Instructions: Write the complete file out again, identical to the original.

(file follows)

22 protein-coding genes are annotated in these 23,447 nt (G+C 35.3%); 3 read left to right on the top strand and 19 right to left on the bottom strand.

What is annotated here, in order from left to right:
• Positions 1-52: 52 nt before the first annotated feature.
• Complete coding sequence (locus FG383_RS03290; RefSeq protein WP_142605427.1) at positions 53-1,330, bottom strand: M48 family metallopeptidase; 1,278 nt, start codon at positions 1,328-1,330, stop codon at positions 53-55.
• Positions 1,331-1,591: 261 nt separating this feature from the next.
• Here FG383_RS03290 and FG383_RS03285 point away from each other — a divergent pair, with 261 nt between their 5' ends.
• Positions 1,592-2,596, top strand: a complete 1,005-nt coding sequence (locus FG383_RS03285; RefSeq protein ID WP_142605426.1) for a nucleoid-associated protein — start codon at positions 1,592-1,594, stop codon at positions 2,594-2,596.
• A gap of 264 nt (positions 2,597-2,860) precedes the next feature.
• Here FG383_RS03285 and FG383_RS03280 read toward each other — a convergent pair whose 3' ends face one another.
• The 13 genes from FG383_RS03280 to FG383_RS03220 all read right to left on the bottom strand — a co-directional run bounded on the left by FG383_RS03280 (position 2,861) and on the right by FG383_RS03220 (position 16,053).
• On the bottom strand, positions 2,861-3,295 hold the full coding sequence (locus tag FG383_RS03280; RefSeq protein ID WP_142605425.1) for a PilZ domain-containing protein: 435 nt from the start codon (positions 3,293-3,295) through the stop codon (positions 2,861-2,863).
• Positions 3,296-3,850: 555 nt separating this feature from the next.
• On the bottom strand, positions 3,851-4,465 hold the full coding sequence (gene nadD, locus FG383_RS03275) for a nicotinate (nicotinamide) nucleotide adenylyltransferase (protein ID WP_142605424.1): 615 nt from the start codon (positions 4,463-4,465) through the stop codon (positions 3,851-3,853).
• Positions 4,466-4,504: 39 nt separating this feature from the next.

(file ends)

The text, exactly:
22 protein-coding genes are annotated in these 23,447 nt (G+C 35.3%); 3 read left to right on the top strand and 19 right to left on the bottom strand.

What is annotated here, in order from left to right:
• Positions 1-52: 52 nt before the first annotated feature.
• Complete coding sequence (locus FG383_RS03290; RefSeq protein WP_142605427.1) at positions 53-1,330, bottom strand: M48 family metallopeptidase; 1,278 nt, start codon at positions 1,328-1,330, stop codon at positions 53-55.
• Positions 1,331-1,591: 261 nt separating this feature from the next.
• Here FG383_RS03290 and FG383_RS03285 point away from each other — a divergent pair, with 261 nt between their 5' ends.
• Positions 1,592-2,596, top strand: a complete 1,005-nt coding sequence (locus FG383_RS03285; RefSeq protein ID WP_142605426.1) for a nucleoid-associated protein — start codon at positions 1,592-1,594, stop codon at positions 2,594-2,596.
• A gap of 264 nt (positions 2,597-2,860) precedes the next feature.
• Here FG383_RS03285 and FG383_RS03280 read toward each other — a convergent pair whose 3' ends face one another.
• The 13 genes from FG383_RS03280 to FG383_RS03220 all read right to left on the bottom strand — a co-directional run bounded on the left by FG383_RS03280 (position 2,861) and on the right by FG383_RS03220 (position 16,053).
• On the bottom strand, positions 2,861-3,295 hold the full coding sequence (locus tag FG383_RS03280; RefSeq protein ID WP_142605425.1) for a PilZ domain-containing protein: 435 nt from the start codon (positions 3,293-3,295) through the stop codon (positions 2,861-2,863).
• Positions 3,296-3,850: 555 nt separating this feature from the next.
• On the bottom strand, positions 3,851-4,465 hold the full coding sequence (gene nadD, locus FG383_RS03275) for a nicotinate (nicotinamide) nucleotide adenylyltransferase (protein ID WP_142605424.1): 615 nt from the start codon (positions 4,463-4,465) through the stop codon (positions 3,851-3,853).
• Positions 4,466-4,504: 39 nt separating this feature from the next.